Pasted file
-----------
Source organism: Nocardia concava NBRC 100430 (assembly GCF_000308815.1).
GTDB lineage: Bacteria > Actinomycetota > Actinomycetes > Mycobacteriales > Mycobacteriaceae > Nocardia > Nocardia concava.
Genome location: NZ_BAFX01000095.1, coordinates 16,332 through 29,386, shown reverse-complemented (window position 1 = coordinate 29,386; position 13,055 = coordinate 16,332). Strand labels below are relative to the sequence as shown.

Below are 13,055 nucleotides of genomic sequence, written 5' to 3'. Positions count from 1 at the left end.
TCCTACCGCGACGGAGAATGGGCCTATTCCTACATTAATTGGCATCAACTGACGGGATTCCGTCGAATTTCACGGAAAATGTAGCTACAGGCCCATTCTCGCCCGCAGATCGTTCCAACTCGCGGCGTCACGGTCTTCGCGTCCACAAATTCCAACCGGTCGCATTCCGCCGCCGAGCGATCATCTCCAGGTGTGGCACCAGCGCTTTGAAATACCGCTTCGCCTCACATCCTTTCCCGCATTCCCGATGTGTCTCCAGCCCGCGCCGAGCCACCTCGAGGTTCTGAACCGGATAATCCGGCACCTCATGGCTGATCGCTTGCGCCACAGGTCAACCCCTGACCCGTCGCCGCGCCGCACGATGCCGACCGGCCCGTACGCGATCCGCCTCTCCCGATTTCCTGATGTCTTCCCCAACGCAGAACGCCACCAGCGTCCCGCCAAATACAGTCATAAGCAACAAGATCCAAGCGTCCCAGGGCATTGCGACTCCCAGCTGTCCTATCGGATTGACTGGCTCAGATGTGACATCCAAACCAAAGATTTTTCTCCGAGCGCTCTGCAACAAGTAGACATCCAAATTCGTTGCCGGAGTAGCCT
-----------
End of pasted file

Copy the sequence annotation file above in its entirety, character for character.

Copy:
Source organism: Nocardia concava NBRC 100430 (assembly GCF_000308815.1).
GTDB lineage: Bacteria > Actinomycetota > Actinomycetes > Mycobacteriales > Mycobacteriaceae > Nocardia > Nocardia concava.
Genome location: NZ_BAFX01000095.1, coordinates 16,332 through 29,386, shown reverse-complemented (window position 1 = coordinate 29,386; position 13,055 = coordinate 16,332). Strand labels below are relative to the sequence as shown.

Below are 13,055 nucleotides of genomic sequence, written 5' to 3'. Positions count from 1 at the left end.
TCCTACCGCGACGGAGAATGGGCCTATTCCTACATTAATTGGCATCAACTGACGGGATTCCGTCGAATTTCACGGAAAATGTAGCTACAGGCCCATTCTCGCCCGCAGATCGTTCCAACTCGCGGCGTCACGGTCTTCGCGTCCACAAATTCCAACCGGTCGCATTCCGCCGCCGAGCGATCATCTCCAGGTGTGGCACCAGCGCTTTGAAATACCGCTTCGCCTCACATCCTTTCCCGCATTCCCGATGTGTCTCCAGCCCGCGCCGAGCCACCTCGAGGTTCTGAACCGGATAATCCGGCACCTCATGGCTGATCGCTTGCGCCACAGGTCAACCCCTGACCCGTCGCCGCGCCGCACGATGCCGACCGGCCCGTACGCGATCCGCCTCTCCCGATTTCCTGATGTCTTCCCCAACGCAGAACGCCACCAGCGTCCCGCCAAATACAGTCATAAGCAACAAGATCCAAGCGTCCCAGGGCATTGCGACTCCCAGCTGTCCTATCGGATTGACTGGCTCAGATGTGACATCCAAACCAAAGATTTTTCTCCGAGCGCTCTGCAACAAGTAGACATCCAAATTCGTTGCCGGAGTAGCCT